compare cheap timberland boots Cornelia Clark Fort 1919
On December 7th, 1941 , a young civilian flight instructor from Tennessee, and her regular Sunday morning student took off from John Rodgers Airport in Honolulu.
Fort’s apprentice was advanced enough to fly regular take offs and landings and this was to have been his last lesson before going solo. With the novice at the controls, Fort noticed a military aircraft approaching from the sea.
At first that didn’t strike her as unusual; Army planes were a common sight in the skies above Hawaii. But at the last moment, she realized this aircraft was different and that it had set itself on a collision course with her plane.
She wrenched the controls from her student’s grasp and managed to pull the plane up just in time to avoid a mid air crash. As she looked around she saw the red sun symbol on the wings of the disappearing plane and in the distance, probably not more than a quarter mile away, billowing smoke was rising over Pearl Harbor. entry into World War II. and a mid air collision would tragically make her the first American woman to die on active military duty. They either passed or failed their flight check. In 1986 Adela Scharr published Sisters In The Sky a book that caused a lot of controversy among the remaining original WAFS.
Cornelia had been teaching flying in Pearl Harbor on the morning of the attack, Dec. 7, 1941, and her experiences were published in Woman’s Home Companion, June, 1943.
The editor wrote this about her story:
Here is one of the most remarkable articles ever published a personal story by the first woman pilot to die on war duty in American history. Shortly after she sent it to us, Miss Fort, twenty four, of Nashville, Tennessee, was killed when the bomber she was piloting crashed in Texas. But her words here will live as a moving account of why one woman joined the WAFS and as a testament to all American women who are helping keep America free.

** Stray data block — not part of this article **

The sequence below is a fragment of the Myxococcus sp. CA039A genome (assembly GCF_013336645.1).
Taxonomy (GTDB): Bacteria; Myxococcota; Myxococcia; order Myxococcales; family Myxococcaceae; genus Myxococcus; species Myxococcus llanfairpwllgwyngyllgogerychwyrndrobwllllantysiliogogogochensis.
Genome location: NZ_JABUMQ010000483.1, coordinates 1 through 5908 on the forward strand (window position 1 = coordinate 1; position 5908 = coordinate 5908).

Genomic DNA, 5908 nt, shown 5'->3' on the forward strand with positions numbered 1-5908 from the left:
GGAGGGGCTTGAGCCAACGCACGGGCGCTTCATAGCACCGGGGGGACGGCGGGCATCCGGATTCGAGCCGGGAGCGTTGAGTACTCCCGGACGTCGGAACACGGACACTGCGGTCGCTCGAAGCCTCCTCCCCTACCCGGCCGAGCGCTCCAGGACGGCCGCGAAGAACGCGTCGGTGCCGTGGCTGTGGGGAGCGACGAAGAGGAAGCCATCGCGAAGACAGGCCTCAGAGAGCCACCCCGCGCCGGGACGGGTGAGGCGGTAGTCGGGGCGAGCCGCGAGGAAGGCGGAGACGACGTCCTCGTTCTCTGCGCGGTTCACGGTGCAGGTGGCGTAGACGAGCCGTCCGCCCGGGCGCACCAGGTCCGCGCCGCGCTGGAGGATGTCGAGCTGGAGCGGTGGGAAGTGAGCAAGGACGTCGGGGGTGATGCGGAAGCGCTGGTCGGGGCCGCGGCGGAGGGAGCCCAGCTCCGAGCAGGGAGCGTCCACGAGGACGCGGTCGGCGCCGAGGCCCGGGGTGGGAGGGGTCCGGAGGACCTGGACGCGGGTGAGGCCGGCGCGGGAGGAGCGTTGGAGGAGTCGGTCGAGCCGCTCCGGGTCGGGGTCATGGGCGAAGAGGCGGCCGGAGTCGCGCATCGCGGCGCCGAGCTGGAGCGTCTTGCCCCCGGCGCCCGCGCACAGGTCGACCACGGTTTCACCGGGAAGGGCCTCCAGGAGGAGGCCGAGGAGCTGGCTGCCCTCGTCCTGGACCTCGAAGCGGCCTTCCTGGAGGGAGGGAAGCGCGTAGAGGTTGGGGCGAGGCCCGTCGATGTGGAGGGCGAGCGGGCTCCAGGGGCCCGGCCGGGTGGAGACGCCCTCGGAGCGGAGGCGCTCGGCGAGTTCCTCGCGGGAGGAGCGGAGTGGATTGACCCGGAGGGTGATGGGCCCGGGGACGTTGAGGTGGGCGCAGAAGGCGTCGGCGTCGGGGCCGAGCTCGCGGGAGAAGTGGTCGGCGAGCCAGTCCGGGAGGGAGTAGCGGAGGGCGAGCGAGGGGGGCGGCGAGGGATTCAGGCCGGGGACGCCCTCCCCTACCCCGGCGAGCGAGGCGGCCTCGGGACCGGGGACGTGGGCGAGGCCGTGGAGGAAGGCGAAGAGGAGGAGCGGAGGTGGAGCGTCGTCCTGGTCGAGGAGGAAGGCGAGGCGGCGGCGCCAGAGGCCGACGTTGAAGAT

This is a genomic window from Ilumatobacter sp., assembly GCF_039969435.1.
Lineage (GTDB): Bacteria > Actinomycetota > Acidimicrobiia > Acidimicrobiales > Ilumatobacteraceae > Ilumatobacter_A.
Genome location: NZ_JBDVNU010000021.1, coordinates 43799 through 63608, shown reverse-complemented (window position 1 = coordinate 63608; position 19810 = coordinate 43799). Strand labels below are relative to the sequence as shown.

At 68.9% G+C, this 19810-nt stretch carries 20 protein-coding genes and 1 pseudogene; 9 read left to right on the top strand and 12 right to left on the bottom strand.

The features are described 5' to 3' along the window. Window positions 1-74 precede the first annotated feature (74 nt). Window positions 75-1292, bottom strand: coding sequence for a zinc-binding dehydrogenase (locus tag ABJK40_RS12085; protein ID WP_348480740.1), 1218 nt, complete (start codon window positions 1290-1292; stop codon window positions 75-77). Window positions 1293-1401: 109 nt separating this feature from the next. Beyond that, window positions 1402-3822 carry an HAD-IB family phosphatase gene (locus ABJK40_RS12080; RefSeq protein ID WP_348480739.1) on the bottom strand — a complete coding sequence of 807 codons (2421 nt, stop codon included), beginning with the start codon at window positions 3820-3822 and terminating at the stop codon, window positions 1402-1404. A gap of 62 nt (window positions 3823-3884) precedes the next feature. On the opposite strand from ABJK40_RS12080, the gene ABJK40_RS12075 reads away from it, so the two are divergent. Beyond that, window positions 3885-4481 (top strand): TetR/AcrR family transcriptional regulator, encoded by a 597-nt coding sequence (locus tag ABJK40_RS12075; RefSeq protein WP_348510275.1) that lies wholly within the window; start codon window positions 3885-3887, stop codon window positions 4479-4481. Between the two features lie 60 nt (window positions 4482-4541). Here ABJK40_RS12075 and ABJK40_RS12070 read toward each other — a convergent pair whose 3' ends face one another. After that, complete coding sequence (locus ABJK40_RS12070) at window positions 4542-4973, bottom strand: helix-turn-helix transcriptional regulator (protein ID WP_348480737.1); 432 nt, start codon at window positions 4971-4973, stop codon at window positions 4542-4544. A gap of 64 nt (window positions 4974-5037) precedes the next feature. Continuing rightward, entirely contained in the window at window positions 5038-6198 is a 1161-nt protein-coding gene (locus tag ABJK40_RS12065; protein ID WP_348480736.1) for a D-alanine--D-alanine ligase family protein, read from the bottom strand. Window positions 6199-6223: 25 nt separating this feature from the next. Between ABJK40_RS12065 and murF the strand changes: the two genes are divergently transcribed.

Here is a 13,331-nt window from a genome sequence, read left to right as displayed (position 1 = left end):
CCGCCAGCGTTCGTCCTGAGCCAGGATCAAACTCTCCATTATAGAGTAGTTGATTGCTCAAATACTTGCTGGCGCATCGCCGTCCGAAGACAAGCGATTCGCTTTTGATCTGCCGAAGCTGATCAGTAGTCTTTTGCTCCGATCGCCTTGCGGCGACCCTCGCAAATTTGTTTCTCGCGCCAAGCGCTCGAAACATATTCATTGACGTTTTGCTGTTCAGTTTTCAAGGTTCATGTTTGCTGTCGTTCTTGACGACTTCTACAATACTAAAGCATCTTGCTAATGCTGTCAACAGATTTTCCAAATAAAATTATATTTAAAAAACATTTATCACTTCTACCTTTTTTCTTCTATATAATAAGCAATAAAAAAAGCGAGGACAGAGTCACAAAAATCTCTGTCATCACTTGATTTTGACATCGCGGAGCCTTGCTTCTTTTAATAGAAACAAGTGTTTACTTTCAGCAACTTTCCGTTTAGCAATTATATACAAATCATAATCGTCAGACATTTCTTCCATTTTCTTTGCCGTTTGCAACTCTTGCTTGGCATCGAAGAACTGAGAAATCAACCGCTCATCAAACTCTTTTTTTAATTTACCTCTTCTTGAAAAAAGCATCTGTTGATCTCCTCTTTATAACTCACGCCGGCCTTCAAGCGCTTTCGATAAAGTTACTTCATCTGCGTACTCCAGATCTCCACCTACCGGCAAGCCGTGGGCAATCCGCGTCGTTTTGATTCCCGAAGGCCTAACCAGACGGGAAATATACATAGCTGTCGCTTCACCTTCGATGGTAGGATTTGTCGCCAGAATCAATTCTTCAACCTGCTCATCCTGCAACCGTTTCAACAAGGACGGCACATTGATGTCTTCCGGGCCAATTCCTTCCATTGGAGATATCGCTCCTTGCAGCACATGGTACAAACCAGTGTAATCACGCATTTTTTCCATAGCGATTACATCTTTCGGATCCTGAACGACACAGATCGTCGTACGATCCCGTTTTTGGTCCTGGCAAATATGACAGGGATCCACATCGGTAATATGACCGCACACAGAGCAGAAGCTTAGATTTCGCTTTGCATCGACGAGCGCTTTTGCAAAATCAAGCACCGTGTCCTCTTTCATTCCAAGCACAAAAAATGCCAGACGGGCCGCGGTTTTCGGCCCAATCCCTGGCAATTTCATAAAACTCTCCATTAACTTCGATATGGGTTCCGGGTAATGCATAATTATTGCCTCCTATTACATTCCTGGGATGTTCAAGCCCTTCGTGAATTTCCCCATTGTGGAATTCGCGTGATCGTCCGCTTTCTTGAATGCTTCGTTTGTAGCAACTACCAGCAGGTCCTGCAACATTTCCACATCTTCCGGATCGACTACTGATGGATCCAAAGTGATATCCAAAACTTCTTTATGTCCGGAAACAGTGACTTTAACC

These WAFS were sent to Long Beach, CA in February, 1943. Bernice Batton was in the bunk next to Cornelia. When Cornelia got killed someone brought some of Cornelia’s clothes back, blood and all, and piled them on Cornelia’s bunk. They stayed there for a few days, much to Bernice’s horror. One day the belongings just disappeared.
Bernice was later checked out in a P 51. On her first ferry mission she left Long Beach on the usual heading and after getting the gear up, the flaps up and the plane trimmed out she got out the maps to see where she was. She was already on the third sectional chart before she located her position. Cruising at 350 knots was totally new to her.
Barbara Towne had been a model and was the mother of two boys. She was 24 years old when this picture was taken. I tried calling her and wrote several times but she felt that she had nothing to add to our recollections. I can only imagine that she had no personal knowledge of the crash. These were all corageous women who were test pilots for the planes they flew.
by , Woman’s Home Companion, June, 1943